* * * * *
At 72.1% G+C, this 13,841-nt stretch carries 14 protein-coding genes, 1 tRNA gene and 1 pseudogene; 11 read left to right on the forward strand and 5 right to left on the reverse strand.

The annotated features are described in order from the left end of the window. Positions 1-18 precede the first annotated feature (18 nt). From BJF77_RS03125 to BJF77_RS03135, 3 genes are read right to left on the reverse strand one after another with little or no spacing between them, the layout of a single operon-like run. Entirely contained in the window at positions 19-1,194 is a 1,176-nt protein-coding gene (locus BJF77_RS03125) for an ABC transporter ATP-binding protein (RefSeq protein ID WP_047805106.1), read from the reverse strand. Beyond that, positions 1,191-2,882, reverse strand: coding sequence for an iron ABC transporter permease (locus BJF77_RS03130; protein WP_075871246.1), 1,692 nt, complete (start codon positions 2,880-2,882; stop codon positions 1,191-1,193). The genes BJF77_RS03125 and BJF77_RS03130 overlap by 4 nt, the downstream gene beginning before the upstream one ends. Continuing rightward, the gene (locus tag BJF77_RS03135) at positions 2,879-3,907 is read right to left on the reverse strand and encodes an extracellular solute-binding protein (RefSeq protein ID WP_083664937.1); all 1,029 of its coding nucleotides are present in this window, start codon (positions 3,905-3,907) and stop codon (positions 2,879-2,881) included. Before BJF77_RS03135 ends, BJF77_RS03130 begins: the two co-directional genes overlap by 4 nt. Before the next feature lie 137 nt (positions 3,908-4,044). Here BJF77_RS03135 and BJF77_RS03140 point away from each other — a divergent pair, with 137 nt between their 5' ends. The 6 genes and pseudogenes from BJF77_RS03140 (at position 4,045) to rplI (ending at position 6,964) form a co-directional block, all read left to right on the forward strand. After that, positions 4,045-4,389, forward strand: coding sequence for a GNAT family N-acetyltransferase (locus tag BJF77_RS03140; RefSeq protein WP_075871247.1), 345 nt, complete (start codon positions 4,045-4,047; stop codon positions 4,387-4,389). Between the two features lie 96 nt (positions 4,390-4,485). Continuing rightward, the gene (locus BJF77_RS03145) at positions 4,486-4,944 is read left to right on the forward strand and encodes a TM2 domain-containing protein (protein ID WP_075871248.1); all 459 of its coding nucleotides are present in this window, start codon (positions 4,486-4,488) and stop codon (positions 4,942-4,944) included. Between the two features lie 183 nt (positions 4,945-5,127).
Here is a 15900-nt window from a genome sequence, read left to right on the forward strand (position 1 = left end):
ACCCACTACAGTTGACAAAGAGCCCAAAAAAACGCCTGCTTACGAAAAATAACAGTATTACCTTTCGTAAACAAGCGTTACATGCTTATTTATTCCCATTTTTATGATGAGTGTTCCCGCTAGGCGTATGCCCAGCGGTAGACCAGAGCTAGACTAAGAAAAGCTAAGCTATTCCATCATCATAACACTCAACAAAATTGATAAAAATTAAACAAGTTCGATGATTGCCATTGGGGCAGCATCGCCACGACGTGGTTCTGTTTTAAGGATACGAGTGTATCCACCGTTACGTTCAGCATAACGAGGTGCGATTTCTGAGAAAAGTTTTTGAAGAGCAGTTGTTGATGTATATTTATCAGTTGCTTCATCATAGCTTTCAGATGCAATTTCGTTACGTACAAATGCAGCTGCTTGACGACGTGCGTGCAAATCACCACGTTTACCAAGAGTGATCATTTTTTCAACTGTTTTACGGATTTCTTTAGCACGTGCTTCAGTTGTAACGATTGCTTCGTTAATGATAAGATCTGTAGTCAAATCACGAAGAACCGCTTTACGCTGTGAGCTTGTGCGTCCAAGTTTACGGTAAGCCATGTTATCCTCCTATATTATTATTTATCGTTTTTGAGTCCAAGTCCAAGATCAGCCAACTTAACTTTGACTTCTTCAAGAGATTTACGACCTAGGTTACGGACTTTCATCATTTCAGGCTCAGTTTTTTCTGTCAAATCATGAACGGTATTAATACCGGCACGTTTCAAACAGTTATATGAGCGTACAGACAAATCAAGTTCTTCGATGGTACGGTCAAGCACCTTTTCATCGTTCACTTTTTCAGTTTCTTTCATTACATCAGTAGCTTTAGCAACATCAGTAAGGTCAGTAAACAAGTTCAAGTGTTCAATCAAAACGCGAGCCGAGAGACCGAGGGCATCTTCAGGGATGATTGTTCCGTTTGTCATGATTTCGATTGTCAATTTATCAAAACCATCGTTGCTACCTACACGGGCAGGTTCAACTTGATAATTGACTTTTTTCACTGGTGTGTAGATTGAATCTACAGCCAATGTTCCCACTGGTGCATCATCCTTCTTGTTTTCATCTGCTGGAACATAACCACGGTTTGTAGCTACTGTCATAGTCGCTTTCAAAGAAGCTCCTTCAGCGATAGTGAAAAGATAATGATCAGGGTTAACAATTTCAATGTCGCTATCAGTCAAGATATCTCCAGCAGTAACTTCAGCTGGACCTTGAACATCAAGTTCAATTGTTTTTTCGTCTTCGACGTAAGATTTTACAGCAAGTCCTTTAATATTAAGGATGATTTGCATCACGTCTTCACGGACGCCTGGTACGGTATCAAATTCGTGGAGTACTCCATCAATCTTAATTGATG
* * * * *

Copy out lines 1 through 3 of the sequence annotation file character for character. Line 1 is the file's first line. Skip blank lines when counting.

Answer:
At 72.1% G+C, this 13,841-nt stretch carries 14 protein-coding genes, 1 tRNA gene and 1 pseudogene; 11 read left to right on the forward strand and 5 right to left on the reverse strand.

The annotated features are described in order from the left end of the window. Positions 1-18 precede the first annotated feature (18 nt). From BJF77_RS03125 to BJF77_RS03135, 3 genes are read right to left on the reverse strand one after another with little or no spacing between them, the layout of a single operon-like run. Entirely contained in the window at positions 19-1,194 is a 1,176-nt protein-coding gene (locus BJF77_RS03125) for an ABC transporter ATP-binding protein (RefSeq protein ID WP_047805106.1), read from the reverse strand. Beyond that, positions 1,191-2,882, reverse strand: coding sequence for an iron ABC transporter permease (locus BJF77_RS03130; protein WP_075871246.1), 1,692 nt, complete (start codon positions 2,880-2,882; stop codon positions 1,191-1,193). The genes BJF77_RS03125 and BJF77_RS03130 overlap by 4 nt, the downstream gene beginning before the upstream one ends. Continuing rightward, the gene (locus tag BJF77_RS03135) at positions 2,879-3,907 is read right to left on the reverse strand and encodes an extracellular solute-binding protein (RefSeq protein ID WP_083664937.1); all 1,029 of its coding nucleotides are present in this window, start codon (positions 3,905-3,907) and stop codon (positions 2,879-2,881) included. Before BJF77_RS03135 ends, BJF77_RS03130 begins: the two co-directional genes overlap by 4 nt. Before the next feature lie 137 nt (positions 3,908-4,044). Here BJF77_RS03135 and BJF77_RS03140 point away from each other — a divergent pair, with 137 nt between their 5' ends. The 6 genes and pseudogenes from BJF77_RS03140 (at position 4,045) to rplI (ending at position 6,964) form a co-directional block, all read left to right on the forward strand. After that, positions 4,045-4,389, forward strand: coding sequence for a GNAT family N-acetyltransferase (locus tag BJF77_RS03140; RefSeq protein WP_075871247.1), 345 nt, complete (start codon positions 4,045-4,047; stop codon positions 4,387-4,389). Between the two features lie 96 nt (positions 4,390-4,485). Continuing rightward, the gene (locus BJF77_RS03145) at positions 4,486-4,944 is read left to right on the forward strand and encodes a TM2 domain-containing protein (protein ID WP_075871248.1); all 459 of its coding nucleotides are present in this window, start codon (positions 4,486-4,488) and stop codon (positions 4,942-4,944) included. Between the two features lie 183 nt (positions 4,945-5,127).
Here is a 15900-nt window from a genome sequence, read left to right on the forward strand (position 1 = left end):